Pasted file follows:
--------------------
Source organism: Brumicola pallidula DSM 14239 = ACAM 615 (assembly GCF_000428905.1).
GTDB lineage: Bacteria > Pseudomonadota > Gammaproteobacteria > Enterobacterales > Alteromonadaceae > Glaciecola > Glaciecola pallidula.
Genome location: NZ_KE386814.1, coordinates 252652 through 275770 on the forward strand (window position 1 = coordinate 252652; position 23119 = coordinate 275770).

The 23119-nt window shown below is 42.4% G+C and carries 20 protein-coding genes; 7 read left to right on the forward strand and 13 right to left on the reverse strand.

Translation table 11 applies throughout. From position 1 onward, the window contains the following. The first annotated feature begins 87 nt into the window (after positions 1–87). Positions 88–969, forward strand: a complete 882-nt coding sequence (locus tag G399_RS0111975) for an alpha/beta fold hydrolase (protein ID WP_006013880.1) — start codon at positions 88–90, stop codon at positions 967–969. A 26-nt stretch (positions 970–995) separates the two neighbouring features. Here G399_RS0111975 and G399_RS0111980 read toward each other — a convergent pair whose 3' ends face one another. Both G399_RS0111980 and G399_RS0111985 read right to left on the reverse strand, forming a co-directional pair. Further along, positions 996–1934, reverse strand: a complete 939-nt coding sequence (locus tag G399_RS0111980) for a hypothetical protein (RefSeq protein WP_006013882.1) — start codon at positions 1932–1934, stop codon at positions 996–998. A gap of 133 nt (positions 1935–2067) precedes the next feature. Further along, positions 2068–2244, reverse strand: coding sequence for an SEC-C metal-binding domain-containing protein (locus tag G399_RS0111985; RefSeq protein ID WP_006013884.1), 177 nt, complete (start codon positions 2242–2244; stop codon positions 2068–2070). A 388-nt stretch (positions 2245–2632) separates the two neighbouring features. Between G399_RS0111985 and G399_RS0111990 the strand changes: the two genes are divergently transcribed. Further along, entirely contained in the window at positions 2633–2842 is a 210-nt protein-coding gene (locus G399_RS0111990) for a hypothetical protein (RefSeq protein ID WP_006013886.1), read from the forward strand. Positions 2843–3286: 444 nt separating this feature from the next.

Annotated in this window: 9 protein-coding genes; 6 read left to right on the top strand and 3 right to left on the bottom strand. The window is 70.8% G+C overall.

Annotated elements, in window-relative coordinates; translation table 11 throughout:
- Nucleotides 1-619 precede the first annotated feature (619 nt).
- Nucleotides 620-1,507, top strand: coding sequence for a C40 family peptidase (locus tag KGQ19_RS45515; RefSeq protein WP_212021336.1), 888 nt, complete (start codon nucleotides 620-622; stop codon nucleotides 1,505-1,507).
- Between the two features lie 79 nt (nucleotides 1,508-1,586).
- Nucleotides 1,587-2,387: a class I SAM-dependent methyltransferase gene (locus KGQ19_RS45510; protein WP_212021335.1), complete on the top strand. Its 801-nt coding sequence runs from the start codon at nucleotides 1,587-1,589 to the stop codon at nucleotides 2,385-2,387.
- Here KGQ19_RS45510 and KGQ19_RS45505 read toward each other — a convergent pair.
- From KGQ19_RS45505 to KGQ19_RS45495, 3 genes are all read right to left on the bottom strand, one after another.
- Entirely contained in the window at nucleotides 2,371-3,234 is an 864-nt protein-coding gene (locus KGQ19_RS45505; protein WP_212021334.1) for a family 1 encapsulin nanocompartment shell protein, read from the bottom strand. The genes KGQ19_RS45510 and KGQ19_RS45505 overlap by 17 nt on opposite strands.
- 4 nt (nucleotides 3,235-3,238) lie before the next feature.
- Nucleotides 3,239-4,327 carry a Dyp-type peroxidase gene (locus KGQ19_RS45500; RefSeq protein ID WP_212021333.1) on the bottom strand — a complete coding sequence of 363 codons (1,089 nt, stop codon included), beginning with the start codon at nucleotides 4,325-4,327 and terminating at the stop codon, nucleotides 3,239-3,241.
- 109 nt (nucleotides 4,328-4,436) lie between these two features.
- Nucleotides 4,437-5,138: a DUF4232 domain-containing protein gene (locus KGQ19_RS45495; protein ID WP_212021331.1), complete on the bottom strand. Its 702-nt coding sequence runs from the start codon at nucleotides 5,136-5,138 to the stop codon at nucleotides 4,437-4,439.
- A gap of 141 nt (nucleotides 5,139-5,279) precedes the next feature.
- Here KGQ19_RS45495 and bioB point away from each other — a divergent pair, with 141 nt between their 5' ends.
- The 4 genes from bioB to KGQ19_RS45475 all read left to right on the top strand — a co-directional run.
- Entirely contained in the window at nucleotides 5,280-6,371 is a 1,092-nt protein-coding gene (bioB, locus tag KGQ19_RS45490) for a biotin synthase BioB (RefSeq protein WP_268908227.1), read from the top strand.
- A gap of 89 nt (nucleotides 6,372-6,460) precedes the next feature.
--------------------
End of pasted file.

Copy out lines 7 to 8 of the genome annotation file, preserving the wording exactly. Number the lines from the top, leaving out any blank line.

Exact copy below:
Annotated elements, in window-relative coordinates; translation table 11 throughout:
- Nucleotides 1-619 precede the first annotated feature (619 nt).